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Defense wins! Initial commitment and recommitment reversed due to D.J.W. and evidentiary errors

Trempealeau County v. C.B.O., 2021AP1955 & 2022AP102, 8/30/22, District 3, (1-judge opinion, ineligible for publication); case activity

This is a double defense win! You might even call it a quadruple defense win! The court of appeals consolidated “Chris’s” appeals from his initial commitment order and his recommitment order. It reversed his initial commitment order because (1) the circuit court violated Langlade County v. D.J.W. and (2) the county’s evidence was insufficient. It reversed the recommitment order because (3) the circuit court’s fact findings were clearly erroneous, and (4) all the county proved was that if treatment were withdrawn Chris would engage in the same conduct that was insufficient to support the initial commitment.

Initial commitment. Chris argued that the circuit court failed to specify which standard of dangerousness it was committing him under, and the evidence was insufficient under any of the first 4 standards. (The 5th was not in play).

The county claimed that D.J.W.‘s holding (that the circuit court must specify a standard of dangerousness) applied only to recommitment proceedings. The court of appeals has rejected this argument several times, and it did again here. Opinion, ¶28 (citing other cases re same).

The court of appeals also rejected the county’s argument that circuit court’s reference to “physical harm to others” was sufficient to show that it was committing Chris under the 2nd or the 3rd standard of dangerousness. For starters, the circuit court did not make all of the requisite findings under those standards. Plus, Chris challenged the sufficiency of the evidence of dangerousness, so the circuit court’s failure to specify a standard was not harmless error. Opinion, ¶¶30-31.

While the court of appeals could have reversed based on the D.J.W. error, it proceeded to explain why the evidence was insufficient to support an initial commitment. The county failed to satisfy the 1st standard of dangerousness because there was no evidence that Chris threatened or attempted harm to himself. Opinion, ¶34.

The county failed the 2nd standard of dangerousness because there was no evidence that Chris engaged in any recent homicidal or violent behavior and no recent overt acts. Chris had been concerned about hitmen. He barricaded his door. When police got a look inside they saw that Chris had weapons in his apartment such as a crossbow, a hatchet next to his bed, and a knife in his grill.  He had also recently tried to acquire a firearm. Opinion,  ¶¶4-5. But there was no evidence that he attempted serious physical harm to anyone or that anyone was placed in fear of such harm from him. Opinion, ¶35.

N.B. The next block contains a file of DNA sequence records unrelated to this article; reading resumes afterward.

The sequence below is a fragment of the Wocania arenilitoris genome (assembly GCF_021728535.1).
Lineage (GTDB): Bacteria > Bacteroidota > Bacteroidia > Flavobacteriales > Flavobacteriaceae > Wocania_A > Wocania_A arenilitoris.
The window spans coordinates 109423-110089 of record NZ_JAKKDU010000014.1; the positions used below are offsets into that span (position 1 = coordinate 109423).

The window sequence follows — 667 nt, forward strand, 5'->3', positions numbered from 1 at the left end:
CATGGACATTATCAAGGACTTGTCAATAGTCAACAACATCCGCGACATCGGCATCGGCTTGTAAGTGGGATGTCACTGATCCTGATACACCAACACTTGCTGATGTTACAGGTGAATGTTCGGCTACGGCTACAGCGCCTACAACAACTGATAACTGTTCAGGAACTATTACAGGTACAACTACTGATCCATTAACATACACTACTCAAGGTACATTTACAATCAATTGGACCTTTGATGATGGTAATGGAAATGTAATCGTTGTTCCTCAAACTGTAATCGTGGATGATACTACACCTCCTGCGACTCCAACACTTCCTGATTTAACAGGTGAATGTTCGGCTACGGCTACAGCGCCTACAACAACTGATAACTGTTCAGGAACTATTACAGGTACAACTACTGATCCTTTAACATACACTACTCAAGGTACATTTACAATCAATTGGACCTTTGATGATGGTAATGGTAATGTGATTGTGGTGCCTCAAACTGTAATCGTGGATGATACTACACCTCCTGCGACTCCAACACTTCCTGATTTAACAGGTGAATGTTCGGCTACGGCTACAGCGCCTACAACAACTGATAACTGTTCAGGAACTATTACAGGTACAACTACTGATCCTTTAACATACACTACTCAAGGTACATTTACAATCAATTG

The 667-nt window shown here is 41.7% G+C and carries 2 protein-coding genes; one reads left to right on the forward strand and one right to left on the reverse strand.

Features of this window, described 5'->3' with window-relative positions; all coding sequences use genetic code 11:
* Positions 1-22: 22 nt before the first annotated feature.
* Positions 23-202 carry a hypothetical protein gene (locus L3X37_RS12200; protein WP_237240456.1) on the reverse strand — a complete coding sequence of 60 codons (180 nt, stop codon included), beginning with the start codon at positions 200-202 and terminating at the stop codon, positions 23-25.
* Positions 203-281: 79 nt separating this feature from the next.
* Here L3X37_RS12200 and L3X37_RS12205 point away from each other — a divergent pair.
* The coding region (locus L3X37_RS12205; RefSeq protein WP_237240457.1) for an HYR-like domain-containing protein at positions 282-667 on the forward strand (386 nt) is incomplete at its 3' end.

The county failed the 3rd standard of dangerousness because, while the doctor testified that Chris’s judgment was impaired due to mental illness, the county did not show a substantial probability that this would lead to physical impairment or injury to Chris or anyone else. When Chris said he saw hitmen in the hallway there were no other tenants in the complex so nobody was at risk of serious physical harm. Nor did Chris did open his door and challenge the hitmen. He called the police. He tried to avoid conflict, not instigate it. Opinion,  ¶¶37-39.

And the county failed the 4th standard of dangerousness because there was no evidence that Chris could not care for himself. On the contrary, he maintained a very clean apartment in good living condition. Opinion, ¶40.

In a nutshell, the court of appeals rejected the idea a mentally ill person may be committed because “he might behave dangerously in hypothetical situations without evidentiary support in the record.” Opinion, ¶41 (emphasis in original). Indeed, all of the dangerousness standards for an initial commitment require recent acts of the sort that were not present here.

Recommitment. The court of appeals reversed Chris’s recommitment for two reasons. First, a very rare basis for reversal, the circuit court made factual findings that were clearly erroneous. Without getting into the nitty gritty, the record simply did not support some of the facts that the circuit court found. Nor did the circuit court accurately summarize the evidence from the initial commitment proceeding. Opinion,  ¶¶44-48.

Second, the evidence at the recommitment hearing showed that Chris was doing “quite well” during his commitment and that had returned to his baseline level of functioning. Chris admitted that he would stop medication if released from commitment. That was not grounds for recommitment because if treatment were withdrawn and he began behaving the way he did before his initial commitment, his behavior would not warrant commitment. (See above re the insufficiency of evidence for his initial commitment). Opinion,  ¶¶49-52.

 

 

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